At Harkins Shea:
One Child Nation—This is a riveting, deeply personal documentary on an epic, and appalling, theme: China’s one-child policy and the human rights outrages, little understood in this country, that it wrought. The director, Nanfu Wang (in collaboration with Jialing Zhang) was born in the rural Jiangxi province in 1985, but has lived in the U.S. for many years. Inspired by the birth of her own child, she returned to her hometown to talk with her family and neighbors about the population control social engineering effort.
She talks with her mother, who still defends the policy as a necessary measure against widespread starvation (although she herself had a second child, the director’s brother); with her uncle, who left his own child out at the marketplace; with a local government official, now retired, who was in charge of forced abortions and sterilizations; with the local doctor who performed these procedures and now works exclusively with infertility patients in an attempt to atone; with human traffickers; with propagandists. She even talks to a photographic artist who finds, photographs and in some cases collects aborted late-term fetuses.
Some of this is hard to watch—not just the graphic horrors but the uncomfortable, Marcel Ophuls-esque eye on ordinary people trying to explain their role in a historical evil—but it’s also hard to look away from. Nanfu Wang’s manner toward her subjects is non-judgmental, even sympathetic, and when she shows us montages of people repeating the same stock phrases—“The policy was very strict”; “There was nothing we could do”—you may find yourself auditing your own social collaborations.
At Harkins Camelview:
Official Secrets—Kiera Knightly plays Katharine Gun, a real-life Brit intelligence analyst who leaked a particularly slimy top-secret document during the run-up to the U.S. invasion of Iraq, to which Tony Blair and his advisors were toadying accomplices. After the memo, which described a plan to blackmail U.N. delegates in return for votes for a resolution on the war, ran in The Observer, Gun confessed to her bosses, was arrested, and stood to face serious prison time for violating the Official Secrets Act.
Directed with fierce efficiency by Gavin Hood, the film shifts between Gun’s struggles and the work of the Observer journalists to verify a story they’re fairly drooling to run. It’s a lean, taut-as-a-drum political thriller with a blood-boiling theme and a fine cast that includes Ralph Fiennes, Matt Smith and Rhys Ifans, among others.
But it’s built, mostly, around the superbly stricken performance of Knightly, as a seemingly ordinary person unexpectedly driven by conscience to extraordinary acts. When she flashes that unmistakable, mischievous smile here, it’s touched with desperation and panic.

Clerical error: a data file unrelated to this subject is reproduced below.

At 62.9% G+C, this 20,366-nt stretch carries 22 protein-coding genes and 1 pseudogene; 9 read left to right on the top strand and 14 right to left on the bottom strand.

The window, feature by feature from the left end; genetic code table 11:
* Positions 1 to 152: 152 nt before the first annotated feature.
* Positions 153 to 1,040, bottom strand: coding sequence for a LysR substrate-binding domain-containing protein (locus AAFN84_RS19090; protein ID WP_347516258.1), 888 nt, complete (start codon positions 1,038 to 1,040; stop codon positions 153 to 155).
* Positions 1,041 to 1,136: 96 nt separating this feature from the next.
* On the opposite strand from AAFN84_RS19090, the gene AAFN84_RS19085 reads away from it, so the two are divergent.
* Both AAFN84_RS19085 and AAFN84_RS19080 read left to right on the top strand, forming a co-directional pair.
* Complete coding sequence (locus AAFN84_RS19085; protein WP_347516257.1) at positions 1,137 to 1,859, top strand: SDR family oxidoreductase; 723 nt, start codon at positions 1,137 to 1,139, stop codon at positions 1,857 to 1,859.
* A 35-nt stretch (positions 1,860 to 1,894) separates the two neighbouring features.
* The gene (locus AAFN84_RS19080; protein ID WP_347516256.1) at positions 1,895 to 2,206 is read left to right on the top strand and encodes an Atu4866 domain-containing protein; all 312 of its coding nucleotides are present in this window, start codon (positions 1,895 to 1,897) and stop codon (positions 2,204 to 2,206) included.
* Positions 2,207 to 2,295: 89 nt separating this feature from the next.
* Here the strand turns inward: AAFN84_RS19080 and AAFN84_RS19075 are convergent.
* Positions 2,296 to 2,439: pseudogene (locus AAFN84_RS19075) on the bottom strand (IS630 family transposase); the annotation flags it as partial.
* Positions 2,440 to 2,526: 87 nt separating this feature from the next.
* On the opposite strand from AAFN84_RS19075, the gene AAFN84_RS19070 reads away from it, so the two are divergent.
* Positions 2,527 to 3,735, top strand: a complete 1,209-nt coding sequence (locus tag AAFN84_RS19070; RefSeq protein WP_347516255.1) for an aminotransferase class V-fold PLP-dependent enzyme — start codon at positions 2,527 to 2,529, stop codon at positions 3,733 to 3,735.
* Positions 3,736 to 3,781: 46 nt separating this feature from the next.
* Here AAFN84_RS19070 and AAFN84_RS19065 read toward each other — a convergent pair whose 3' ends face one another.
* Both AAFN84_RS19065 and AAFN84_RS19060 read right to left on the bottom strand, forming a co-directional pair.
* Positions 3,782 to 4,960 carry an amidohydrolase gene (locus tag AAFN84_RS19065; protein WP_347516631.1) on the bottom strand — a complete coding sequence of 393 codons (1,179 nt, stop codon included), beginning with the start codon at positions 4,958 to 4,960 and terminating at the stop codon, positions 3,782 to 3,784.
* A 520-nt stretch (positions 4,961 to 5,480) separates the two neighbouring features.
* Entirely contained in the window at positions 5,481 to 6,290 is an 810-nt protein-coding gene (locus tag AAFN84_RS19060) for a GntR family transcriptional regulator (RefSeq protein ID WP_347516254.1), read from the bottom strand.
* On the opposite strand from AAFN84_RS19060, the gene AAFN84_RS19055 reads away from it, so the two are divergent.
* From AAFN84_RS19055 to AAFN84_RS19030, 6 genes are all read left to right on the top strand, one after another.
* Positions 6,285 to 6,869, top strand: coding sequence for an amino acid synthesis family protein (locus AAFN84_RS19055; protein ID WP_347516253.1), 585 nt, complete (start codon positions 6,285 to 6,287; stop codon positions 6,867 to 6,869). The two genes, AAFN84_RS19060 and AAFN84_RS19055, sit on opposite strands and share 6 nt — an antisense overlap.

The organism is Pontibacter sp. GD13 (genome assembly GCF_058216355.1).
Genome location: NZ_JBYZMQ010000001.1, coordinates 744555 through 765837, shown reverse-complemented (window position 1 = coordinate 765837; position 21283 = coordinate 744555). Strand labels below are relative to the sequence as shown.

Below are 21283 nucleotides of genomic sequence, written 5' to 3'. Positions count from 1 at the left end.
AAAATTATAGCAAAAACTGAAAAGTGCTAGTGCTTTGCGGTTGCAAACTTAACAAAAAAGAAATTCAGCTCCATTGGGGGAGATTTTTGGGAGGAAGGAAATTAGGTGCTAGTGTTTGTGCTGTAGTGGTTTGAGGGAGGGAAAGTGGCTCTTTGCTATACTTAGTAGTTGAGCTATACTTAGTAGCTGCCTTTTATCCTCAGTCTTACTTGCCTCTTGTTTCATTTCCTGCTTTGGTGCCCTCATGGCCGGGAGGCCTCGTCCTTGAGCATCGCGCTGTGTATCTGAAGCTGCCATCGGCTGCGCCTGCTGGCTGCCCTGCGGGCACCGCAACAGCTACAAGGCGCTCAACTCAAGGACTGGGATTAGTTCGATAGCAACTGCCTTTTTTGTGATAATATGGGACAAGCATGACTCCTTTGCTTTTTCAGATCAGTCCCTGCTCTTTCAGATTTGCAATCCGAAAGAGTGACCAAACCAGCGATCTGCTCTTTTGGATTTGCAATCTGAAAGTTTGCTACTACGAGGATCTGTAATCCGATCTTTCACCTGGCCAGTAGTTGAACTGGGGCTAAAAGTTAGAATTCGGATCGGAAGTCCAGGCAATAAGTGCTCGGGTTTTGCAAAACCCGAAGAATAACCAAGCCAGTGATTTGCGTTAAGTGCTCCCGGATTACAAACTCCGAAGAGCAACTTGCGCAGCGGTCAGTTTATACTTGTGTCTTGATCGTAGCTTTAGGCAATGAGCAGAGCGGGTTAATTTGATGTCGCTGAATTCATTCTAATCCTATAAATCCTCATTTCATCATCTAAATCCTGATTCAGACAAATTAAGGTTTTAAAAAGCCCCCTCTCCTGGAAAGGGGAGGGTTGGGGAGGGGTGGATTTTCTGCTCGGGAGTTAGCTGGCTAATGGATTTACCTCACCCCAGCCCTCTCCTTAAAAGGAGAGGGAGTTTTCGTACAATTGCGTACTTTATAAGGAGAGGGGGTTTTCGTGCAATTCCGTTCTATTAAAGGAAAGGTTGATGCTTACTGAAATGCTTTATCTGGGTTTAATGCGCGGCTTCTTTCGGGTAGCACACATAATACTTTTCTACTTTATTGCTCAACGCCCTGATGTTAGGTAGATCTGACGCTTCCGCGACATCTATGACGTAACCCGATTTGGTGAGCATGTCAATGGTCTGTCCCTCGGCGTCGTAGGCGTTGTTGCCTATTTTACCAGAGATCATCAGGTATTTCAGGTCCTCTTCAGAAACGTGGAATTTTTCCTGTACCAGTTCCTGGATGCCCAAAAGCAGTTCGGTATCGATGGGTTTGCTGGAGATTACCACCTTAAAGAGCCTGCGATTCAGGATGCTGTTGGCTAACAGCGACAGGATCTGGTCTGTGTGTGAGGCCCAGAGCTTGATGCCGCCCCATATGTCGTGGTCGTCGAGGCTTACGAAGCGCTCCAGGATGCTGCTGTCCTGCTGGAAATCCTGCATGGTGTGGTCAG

In wide release this weekend:
It Chapter Two—2017’s movie adaptation of Stephen King’s 1986 doorstopper focused on the pre-teen, ‘80s-era version of the “Loser’s Club,” a band of misfits battling the fanged, fear-eating, shape-shifting Pennywise the Clown, who lived in the sewers beneath their town of Derry, Maine. This second entry, also directed by the Argentine Andy Muschietti, takes on the adult side of the story, when the Loser’s Club reunites in Derry, 27 years later, to take on a resurgent Pennywise (Bill Skarsgard).
The adult versions of the Loser’s Club are played by a pretty glamorous-looking bunch—almost like the “reveals” on a daytime talk show—including Jessica Chastain, James McAvoy, Jay Ryan and ASU’s own Isaiah Mustafa, with Bill Hader as the nattering comic relief. Just as the first film’s appeal lay at least as much in the adolescent friendship as in the drippy horror gimmicks, the pleasure of reuniting with friends from youth is the source of much of what’s enjoyable in this movie.
At close to three hours It Chapter Two is absurdly overlong, but on balance, mostly because of the excellent cast, it’s a fairly entertaining saga. What the movie isn’t, or at least wasn’t for me, is seriously scary. The big special-effects excesses keep you from taking it seriously, or even semi-seriously. Early on, for instance, there’s a macabre little episode, entirely low-tech, involving fortune cookies, that manages to generate a little chill. But Muschietti can’t leave at that; it pushes on into an icky, silly CGI extravaganza that is, at best, good for a laugh.
Still, as usual with King’s stories, It Chapter Two has its heart in the right place, and, as with It the First, I doubt I’ll be the only person, times being what they are, unable to resist a political reading: The grown-up versions of a kid with a disability, a smartass kid, a fat kid, a Jewish kid, a black kid, a kid with health problems and an abused, slut-shamed girl join forces against a clown who feeds on fear, and who grows stronger still by dividing them. Now more than ever, Losers: Unite Against the Clown!